For many recent graduates, this time of year has become less of an exciting endeavor and more of an uphill battle. Post-recession, graduates are fighting to ensure their degree is worthwhile and locate a stable job in a slowly recovering economy.
A recent study by The National Bureau of Economic Research states that more and more, recent graduates with degrees are ending up in lower-skilled jobs that do not require a degree.
So what does this mean for talent management and staffing? There are a number of attributes to consider when looking at recent graduates for open positions vs. someone with more experience.
Recent graduates are coming into the professional world full-force. According to The New York Times, by 2014 Millennials will make up 36% of the workforce. And, contrary to what some believe, studies have shown that the majority of Millennials are not apathetic and are, in fact, highly ambitious.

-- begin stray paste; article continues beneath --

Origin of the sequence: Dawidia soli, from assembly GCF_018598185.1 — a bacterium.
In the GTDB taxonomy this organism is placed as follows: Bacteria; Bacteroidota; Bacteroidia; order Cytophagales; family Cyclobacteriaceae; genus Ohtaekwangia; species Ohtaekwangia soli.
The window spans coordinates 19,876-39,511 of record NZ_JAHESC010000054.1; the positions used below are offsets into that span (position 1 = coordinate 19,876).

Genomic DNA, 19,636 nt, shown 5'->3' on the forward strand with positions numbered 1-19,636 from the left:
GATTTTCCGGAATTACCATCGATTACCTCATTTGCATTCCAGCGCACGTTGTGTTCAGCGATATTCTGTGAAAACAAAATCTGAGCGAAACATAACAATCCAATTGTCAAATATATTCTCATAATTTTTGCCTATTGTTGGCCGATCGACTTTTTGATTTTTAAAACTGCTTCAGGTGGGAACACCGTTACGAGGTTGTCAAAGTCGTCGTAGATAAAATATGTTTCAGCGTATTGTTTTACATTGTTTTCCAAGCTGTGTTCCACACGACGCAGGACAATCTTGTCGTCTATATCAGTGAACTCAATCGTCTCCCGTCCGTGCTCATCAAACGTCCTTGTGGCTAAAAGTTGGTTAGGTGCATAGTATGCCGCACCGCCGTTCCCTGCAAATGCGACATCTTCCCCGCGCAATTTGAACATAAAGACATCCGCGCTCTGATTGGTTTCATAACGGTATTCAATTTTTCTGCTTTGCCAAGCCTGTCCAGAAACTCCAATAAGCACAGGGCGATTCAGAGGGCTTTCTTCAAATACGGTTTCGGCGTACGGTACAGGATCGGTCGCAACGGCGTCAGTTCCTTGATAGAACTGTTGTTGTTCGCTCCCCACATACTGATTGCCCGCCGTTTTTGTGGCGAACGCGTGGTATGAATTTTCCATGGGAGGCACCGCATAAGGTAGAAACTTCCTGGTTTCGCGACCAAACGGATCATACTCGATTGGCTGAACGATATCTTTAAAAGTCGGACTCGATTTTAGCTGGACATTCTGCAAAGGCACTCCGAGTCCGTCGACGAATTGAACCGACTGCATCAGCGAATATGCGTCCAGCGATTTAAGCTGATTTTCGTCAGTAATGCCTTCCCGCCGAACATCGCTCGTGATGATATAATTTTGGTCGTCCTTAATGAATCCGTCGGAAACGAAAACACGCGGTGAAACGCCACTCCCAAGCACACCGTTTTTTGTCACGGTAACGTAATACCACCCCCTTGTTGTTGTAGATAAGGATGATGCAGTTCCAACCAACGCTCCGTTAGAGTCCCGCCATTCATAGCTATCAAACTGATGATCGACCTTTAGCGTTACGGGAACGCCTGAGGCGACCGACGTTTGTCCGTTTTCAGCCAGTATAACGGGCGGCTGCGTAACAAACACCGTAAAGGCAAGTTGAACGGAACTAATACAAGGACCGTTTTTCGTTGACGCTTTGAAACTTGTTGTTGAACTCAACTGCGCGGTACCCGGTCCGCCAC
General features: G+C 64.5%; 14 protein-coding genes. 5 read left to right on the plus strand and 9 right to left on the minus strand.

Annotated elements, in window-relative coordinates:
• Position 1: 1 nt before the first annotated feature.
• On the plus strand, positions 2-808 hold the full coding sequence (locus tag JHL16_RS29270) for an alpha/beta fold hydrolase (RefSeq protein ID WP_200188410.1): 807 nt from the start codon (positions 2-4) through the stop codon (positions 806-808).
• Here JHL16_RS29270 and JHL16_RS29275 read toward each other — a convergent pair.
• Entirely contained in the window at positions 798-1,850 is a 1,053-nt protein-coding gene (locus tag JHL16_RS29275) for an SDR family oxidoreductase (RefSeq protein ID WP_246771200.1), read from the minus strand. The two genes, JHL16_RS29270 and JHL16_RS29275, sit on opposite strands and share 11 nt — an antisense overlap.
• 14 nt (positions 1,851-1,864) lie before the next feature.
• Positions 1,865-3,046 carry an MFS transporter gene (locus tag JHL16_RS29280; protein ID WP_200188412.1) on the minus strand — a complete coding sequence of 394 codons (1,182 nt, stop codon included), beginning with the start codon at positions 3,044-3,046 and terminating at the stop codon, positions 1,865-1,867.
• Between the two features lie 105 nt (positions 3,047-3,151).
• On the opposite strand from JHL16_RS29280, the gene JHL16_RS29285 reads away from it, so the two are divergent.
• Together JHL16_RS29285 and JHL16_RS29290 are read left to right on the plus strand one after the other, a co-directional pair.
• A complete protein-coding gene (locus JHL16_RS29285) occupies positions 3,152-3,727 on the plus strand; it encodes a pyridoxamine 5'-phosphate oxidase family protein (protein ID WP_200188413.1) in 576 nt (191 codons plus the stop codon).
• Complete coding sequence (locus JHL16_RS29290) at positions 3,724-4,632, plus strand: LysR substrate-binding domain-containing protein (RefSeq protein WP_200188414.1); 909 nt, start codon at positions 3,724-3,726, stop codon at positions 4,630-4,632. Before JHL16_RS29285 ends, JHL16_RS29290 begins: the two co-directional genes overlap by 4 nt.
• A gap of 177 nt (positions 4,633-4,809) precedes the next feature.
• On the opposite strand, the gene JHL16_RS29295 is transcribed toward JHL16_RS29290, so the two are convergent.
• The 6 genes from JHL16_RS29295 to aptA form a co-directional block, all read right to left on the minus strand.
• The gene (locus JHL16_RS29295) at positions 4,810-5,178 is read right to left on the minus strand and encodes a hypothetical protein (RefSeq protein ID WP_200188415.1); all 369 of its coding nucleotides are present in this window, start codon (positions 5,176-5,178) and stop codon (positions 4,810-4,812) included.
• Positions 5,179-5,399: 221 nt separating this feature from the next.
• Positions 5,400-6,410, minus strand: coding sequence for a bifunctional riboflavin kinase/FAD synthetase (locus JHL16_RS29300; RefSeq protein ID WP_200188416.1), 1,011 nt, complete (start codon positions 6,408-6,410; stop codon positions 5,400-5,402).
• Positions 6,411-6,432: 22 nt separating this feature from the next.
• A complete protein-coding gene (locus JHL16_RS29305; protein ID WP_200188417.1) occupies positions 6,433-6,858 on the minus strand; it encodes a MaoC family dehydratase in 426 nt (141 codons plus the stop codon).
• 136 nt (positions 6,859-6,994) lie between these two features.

Let’s compare the attributes of recent graduates to those of more seasoned professionals:
So, whom do you choose?
When considering recent graduates, keep in mind the necessarily attributes your company desires. These attributes must apply to all candidates you consider: The job should go to those with the most talent, competency, applicable skill set, and culture fit. Allow recent grads to showcase their skills and capabilities but try not to write them off due to age or inexperience or, on the other hand, immediately favor them.
Remember: “Years of Experience” is not in and of itself a skill. It’s easy for biases to creep in, whether you’re more apt to look at recent grads or a more experienced professional for your newest job opening. Leverage all of these factors and remain consistent in your interviews regardless of age.
For more information, check out our Whitepaper on Balanced Perspectives: Hiring a Multigenerational Workforce.